Wednesday, 15 April 2015

Day 8 Quy Dat to Dong Hoi

H2H Official Update
We’re sad to report that team legend Thea Dacke fell down a step at breakfast on day 8 and broke and dislocated her wrist. She was treated at a local hospital and when the x-ray confirmed the news that she couldn’t continue on the ride, we put her on the next flight back to Saigon for specialist medical attention. She has now been operated on and is on the road to recovery. Thea is much missed by the team, not least for her flow of memorable quotes and we look forward to seeing her at the finish line. Get well soon Thea! This now means that 3 riders have unfortunately needed to return to Saigon and we ride on with 17 for our injured friends and for the 5 amazing charities we’re supporting.


Day 8 - Quy Dat to Dong Hoi – 114km

Day 8 began in Quy Dat, a quiet town near Phong Nha-Ke Bang National Park, home to the world’s largest cave. The valley floor on which Quy Dat lies is so flat and so lusciously green that I thought the rice fields behind would make an idyllic cricket pitch. My suggestion was met with blank stares from both the Vietnamese locals and the American contingent of our group. It was like I was speaking another language.

The hotel wasn’t quite as well equipped as those previous, and so six of us gents had to make the best of 3 double beds in one room. As I woke I was sure I was back in my middle school changing room. The smell of deep heat, dirty feet and damp clothes was palpable. I rolled over and was greeted by the gentle snoring of ride leader Chris Rolls, six inches from my face. Coincidentally, Chris is old enough to be my PE teacher, and actually bears a slight resemblance to Mr Golding himself. I didn’t recognise the snoring though…

We ate banh mi and xoi [sic] for breakfast, and filled up on sugary snacks and biscuits from the barely-stocked supermarket – ‘super’ it certainly wasn’t. We suffered two delays before our grand departure. First, Thea’s suffered a freak banh mi injury, and broke her wrist. It was a desperately unlucky incident, and the team were just as gutted as Thea that she could no longer take part in the ride. We all wish her well, and for a speedy recovery. Second, the local police dropped by to check our passports and take our details. Bizarre it may seem, but I too would consider criminalising the act of 18 loud foreigners clad in lycra, stretching enthusiastically on the high street. Although the majority of the ride members are English teachers, a few of the crew work in other sectors. The cops handed out forms to fill in, and I found out Mike is in fact a professional fluffer. Luckily for him, the police did not insist that we provide hard evidence of our employment. Pun intended.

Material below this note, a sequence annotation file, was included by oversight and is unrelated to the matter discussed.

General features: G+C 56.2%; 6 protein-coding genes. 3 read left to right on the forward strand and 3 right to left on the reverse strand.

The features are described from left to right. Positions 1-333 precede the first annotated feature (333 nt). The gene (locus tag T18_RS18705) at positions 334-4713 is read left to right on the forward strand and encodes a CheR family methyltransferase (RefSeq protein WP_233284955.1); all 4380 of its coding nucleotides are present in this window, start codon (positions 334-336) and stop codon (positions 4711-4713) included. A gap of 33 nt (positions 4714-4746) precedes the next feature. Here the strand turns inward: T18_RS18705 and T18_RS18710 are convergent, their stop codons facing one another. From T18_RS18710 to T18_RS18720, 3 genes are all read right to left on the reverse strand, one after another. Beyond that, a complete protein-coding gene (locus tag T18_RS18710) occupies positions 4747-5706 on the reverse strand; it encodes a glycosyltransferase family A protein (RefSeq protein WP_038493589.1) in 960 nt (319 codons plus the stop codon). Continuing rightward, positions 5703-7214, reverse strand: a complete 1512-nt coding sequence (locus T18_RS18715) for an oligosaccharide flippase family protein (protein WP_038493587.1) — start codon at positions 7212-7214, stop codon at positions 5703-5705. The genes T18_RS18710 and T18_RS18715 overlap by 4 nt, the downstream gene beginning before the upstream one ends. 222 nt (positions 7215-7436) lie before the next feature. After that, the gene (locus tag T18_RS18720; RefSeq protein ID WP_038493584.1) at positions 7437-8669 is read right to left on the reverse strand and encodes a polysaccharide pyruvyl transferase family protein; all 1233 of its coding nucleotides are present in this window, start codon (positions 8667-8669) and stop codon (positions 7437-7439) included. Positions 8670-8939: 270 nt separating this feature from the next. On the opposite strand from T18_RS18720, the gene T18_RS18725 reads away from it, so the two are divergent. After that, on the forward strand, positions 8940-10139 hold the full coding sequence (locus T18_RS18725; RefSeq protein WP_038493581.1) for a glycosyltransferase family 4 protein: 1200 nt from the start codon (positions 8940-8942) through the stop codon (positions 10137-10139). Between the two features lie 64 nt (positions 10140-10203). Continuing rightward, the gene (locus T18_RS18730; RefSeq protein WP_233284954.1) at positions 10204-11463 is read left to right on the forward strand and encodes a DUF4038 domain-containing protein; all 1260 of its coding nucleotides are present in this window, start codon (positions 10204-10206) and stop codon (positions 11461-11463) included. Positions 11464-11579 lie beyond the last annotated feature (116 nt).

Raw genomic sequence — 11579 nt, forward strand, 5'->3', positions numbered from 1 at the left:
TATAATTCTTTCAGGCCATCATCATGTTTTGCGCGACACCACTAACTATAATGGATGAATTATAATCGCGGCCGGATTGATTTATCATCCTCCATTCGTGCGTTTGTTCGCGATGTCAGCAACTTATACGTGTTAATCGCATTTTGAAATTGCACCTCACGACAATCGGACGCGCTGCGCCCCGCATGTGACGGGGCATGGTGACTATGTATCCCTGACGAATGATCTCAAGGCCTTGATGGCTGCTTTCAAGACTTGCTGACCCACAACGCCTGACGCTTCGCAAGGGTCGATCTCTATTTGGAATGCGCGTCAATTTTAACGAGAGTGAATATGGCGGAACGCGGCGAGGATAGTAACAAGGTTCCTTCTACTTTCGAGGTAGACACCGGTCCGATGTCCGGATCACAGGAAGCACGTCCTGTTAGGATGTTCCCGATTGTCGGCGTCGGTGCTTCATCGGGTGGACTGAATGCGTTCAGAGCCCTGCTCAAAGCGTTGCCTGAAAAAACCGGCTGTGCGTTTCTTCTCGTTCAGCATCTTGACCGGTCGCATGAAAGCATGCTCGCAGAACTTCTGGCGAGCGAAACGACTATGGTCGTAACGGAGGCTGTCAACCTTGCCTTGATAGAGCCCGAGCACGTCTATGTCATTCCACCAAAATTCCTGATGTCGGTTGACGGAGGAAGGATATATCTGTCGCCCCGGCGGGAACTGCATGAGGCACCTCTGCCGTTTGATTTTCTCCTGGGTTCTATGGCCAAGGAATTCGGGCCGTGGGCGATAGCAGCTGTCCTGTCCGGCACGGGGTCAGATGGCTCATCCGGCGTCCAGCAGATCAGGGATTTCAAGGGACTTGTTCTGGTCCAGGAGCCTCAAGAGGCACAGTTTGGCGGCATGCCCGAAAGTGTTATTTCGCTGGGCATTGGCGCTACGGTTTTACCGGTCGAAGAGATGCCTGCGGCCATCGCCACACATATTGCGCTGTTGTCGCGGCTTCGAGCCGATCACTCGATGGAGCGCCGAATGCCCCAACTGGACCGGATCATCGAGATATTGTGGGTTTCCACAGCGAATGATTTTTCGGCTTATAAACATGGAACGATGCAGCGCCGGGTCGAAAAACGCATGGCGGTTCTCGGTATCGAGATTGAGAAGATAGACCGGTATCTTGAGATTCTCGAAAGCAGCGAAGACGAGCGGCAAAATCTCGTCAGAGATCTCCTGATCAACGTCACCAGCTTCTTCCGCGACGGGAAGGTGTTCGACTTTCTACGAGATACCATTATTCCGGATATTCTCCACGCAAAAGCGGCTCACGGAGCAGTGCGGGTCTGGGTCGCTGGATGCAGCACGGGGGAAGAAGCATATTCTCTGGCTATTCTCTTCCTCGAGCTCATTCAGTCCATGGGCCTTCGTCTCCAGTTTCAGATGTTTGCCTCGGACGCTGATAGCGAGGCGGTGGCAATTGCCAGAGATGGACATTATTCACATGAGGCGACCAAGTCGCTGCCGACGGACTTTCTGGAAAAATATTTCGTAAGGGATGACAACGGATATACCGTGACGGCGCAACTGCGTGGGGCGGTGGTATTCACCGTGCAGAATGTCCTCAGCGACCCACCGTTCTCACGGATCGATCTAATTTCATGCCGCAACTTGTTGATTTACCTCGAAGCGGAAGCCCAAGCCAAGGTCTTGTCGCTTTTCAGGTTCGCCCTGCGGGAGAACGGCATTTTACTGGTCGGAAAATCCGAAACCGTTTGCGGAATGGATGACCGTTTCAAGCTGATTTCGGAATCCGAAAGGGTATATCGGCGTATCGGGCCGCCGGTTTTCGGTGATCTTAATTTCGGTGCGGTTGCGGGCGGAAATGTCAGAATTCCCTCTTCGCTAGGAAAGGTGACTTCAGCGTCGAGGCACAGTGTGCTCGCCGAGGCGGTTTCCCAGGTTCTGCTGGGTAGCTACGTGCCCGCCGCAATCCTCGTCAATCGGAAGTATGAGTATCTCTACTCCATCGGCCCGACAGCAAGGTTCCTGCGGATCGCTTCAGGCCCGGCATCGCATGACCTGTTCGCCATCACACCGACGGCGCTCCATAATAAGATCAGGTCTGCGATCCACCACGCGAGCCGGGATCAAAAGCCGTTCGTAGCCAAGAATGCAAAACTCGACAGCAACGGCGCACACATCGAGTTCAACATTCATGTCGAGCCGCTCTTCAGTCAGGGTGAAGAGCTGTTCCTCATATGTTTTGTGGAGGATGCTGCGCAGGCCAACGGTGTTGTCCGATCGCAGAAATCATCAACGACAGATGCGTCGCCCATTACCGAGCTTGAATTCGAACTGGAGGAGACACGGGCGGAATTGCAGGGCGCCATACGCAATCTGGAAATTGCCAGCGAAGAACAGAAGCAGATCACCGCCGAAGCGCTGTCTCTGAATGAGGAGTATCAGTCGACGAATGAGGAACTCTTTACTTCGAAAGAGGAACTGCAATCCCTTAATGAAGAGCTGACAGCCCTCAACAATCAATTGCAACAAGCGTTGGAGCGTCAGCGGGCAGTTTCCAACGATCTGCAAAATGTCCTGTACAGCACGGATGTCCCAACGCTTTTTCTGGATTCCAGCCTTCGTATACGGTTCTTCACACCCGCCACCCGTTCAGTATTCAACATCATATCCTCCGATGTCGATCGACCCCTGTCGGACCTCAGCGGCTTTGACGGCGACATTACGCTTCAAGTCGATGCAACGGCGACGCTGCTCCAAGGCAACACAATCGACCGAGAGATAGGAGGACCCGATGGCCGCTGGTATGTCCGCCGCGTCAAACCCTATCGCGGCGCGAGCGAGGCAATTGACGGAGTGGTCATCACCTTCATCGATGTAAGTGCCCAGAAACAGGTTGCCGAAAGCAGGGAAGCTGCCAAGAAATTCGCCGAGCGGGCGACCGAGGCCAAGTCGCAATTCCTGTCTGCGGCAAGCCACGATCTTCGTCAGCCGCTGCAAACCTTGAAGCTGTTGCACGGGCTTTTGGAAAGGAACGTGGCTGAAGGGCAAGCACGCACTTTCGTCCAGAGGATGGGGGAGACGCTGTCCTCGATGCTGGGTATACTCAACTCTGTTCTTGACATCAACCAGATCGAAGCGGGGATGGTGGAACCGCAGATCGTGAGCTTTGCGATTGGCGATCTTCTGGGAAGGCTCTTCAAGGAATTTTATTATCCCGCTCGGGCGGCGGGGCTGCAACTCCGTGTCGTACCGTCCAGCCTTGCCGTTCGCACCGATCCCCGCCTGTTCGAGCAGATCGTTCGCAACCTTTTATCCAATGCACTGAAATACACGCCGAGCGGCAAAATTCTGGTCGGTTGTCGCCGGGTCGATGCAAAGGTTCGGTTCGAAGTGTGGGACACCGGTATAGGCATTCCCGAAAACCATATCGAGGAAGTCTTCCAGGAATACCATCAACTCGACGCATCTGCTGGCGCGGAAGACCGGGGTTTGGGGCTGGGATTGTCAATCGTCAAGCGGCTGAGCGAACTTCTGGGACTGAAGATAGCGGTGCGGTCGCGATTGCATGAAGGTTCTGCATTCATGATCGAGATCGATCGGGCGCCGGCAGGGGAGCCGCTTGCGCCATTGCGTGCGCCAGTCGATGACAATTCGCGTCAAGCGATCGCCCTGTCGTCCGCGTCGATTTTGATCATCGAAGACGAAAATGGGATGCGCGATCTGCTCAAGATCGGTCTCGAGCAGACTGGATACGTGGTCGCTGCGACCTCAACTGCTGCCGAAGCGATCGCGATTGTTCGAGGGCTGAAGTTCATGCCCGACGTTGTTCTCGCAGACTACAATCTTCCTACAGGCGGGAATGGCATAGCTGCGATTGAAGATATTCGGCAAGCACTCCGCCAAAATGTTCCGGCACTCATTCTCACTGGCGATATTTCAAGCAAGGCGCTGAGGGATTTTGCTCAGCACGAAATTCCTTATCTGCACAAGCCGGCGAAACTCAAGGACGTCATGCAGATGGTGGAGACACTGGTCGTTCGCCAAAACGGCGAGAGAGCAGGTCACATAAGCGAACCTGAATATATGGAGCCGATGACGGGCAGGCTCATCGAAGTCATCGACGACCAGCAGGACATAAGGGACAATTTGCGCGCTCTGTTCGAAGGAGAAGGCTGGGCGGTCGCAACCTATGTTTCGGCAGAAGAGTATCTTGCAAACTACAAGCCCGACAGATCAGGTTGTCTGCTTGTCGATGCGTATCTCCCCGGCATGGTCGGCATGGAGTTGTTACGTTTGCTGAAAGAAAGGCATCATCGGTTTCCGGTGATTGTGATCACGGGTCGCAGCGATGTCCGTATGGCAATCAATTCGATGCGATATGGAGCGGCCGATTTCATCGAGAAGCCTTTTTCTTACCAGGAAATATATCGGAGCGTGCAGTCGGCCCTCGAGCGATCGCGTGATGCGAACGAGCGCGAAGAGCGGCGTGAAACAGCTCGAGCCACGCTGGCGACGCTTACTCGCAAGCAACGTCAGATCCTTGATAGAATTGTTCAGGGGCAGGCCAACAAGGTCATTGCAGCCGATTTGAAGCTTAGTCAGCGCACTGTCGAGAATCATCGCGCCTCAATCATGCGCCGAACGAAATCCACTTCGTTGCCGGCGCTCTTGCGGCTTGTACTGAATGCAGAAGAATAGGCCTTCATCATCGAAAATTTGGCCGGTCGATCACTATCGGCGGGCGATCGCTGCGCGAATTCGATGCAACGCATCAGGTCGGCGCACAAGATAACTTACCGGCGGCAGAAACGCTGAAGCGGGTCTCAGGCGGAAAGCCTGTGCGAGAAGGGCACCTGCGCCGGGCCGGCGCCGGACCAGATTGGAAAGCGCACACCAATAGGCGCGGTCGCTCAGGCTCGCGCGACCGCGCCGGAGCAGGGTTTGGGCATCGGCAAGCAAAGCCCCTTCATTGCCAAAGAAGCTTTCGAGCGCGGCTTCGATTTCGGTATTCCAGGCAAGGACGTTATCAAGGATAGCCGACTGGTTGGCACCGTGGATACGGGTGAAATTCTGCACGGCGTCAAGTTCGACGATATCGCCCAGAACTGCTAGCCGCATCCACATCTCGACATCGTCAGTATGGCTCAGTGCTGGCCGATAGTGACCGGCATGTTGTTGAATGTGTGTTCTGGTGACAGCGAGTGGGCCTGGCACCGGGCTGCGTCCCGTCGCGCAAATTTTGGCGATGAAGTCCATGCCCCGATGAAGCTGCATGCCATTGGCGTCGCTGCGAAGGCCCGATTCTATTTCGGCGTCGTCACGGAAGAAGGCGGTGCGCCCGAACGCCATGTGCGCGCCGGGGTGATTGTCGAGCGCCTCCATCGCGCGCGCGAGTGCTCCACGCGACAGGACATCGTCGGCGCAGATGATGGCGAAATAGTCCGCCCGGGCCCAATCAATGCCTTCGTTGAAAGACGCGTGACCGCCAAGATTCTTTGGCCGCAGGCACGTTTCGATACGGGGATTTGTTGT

Finally, with Thea taken to hospital and in the capable hands of Carolyn and Kim, we were able to leave town for our 114km slog to Dong Hoi, a small coastal city. We re-joined the Ho Chi Minh Highway, and soon encountered one of the highlights of the trip so far; Phong Nha-Ke Bang National Park. It is home to the recently discovered Sơn Đoòng Cave, considered the world’s largest. We had planned to visit one of the smaller, more accessible caves that afternoon, but with the day’s sturm und drang we neither had the time nor the desire to explore much.

The ride itself featured our first serious climb of the tour, a category 3 ascent which sent us up and into the clouds and fog which cling to the mountains’ summits. At the top, visibility was restricted to 30 yards, and it was eerily quiet in the jungle. Too quiet. The scenery was so otherworldly that it wouldn’t have looked out of place in a Jurassic Park movie, albeit without the delirious cyclist pedalling slowly up the mountain. The descent, usually enjoyable, was made tough by the bad road surfacing, and the rain and mist meant it was slow going downhill and heavy on the wrists as I couldn’t release the brakes for more than a few seconds at a time. Once I reached the valley at the bottom the road opened up very wide and looked as though it could double as an airstrip. 20 yards wide, dead flat, 3 kilometres long. I’d like to know if indeed that was its secondary use, perhaps during the war. [Edit: Yes, it was an airstrip used by the North-Vietnamese].

After the national park the going was much easier. The road rolled down to the city of Dong Hoi, situated on the coast about 50km away. After we showered, a celebratory beer was in order on the promenade. Several members couldn’t wait for the shower, and instead dropped their bicycles, stripped off, and charged down to the sea. A rather less dignified, sweatier version of the ending of Les Quatre Cents Coups.

Team Update : Chris Rolls
Words : Jack Kimber
Photographs :Chris Rolls/Mike Tatarski

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